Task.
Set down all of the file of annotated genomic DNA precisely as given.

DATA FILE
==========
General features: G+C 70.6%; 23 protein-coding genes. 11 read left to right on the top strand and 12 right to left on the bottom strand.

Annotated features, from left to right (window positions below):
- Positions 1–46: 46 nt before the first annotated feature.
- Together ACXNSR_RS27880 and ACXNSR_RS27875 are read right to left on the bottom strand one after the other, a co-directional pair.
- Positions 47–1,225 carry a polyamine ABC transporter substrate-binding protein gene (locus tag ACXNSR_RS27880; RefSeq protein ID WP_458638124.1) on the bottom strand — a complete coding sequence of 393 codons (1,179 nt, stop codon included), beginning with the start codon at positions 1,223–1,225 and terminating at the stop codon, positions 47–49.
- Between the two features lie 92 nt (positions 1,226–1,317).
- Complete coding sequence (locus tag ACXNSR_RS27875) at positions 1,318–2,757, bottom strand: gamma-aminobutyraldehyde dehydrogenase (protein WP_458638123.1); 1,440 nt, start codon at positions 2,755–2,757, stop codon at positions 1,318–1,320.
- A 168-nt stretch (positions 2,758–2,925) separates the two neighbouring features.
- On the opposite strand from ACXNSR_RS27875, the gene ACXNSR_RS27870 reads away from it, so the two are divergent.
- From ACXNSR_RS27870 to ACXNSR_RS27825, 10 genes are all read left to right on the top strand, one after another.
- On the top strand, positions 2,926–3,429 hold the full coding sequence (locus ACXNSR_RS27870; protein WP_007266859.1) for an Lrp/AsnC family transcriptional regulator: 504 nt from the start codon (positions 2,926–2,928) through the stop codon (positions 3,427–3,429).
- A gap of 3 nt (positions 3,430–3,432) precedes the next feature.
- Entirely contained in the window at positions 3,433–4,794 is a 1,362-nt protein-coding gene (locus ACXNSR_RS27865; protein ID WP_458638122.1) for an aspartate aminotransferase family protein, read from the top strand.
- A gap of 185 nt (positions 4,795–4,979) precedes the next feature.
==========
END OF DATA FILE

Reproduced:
General features: G+C 70.6%; 23 protein-coding genes. 11 read left to right on the top strand and 12 right to left on the bottom strand.

Annotated features, from left to right (window positions below):
- Positions 1–46: 46 nt before the first annotated feature.
- Together ACXNSR_RS27880 and ACXNSR_RS27875 are read right to left on the bottom strand one after the other, a co-directional pair.
- Positions 47–1,225 carry a polyamine ABC transporter substrate-binding protein gene (locus tag ACXNSR_RS27880; RefSeq protein ID WP_458638124.1) on the bottom strand — a complete coding sequence of 393 codons (1,179 nt, stop codon included), beginning with the start codon at positions 1,223–1,225 and terminating at the stop codon, positions 47–49.
- Between the two features lie 92 nt (positions 1,226–1,317).
- Complete coding sequence (locus tag ACXNSR_RS27875) at positions 1,318–2,757, bottom strand: gamma-aminobutyraldehyde dehydrogenase (protein WP_458638123.1); 1,440 nt, start codon at positions 2,755–2,757, stop codon at positions 1,318–1,320.
- A 168-nt stretch (positions 2,758–2,925) separates the two neighbouring features.
- On the opposite strand from ACXNSR_RS27875, the gene ACXNSR_RS27870 reads away from it, so the two are divergent.
- From ACXNSR_RS27870 to ACXNSR_RS27825, 10 genes are all read left to right on the top strand, one after another.
- On the top strand, positions 2,926–3,429 hold the full coding sequence (locus ACXNSR_RS27870; protein WP_007266859.1) for an Lrp/AsnC family transcriptional regulator: 504 nt from the start codon (positions 2,926–2,928) through the stop codon (positions 3,427–3,429).
- A gap of 3 nt (positions 3,430–3,432) precedes the next feature.
- Entirely contained in the window at positions 3,433–4,794 is a 1,362-nt protein-coding gene (locus ACXNSR_RS27865; protein ID WP_458638122.1) for an aspartate aminotransferase family protein, read from the top strand.
- A gap of 185 nt (positions 4,795–4,979) precedes the next feature.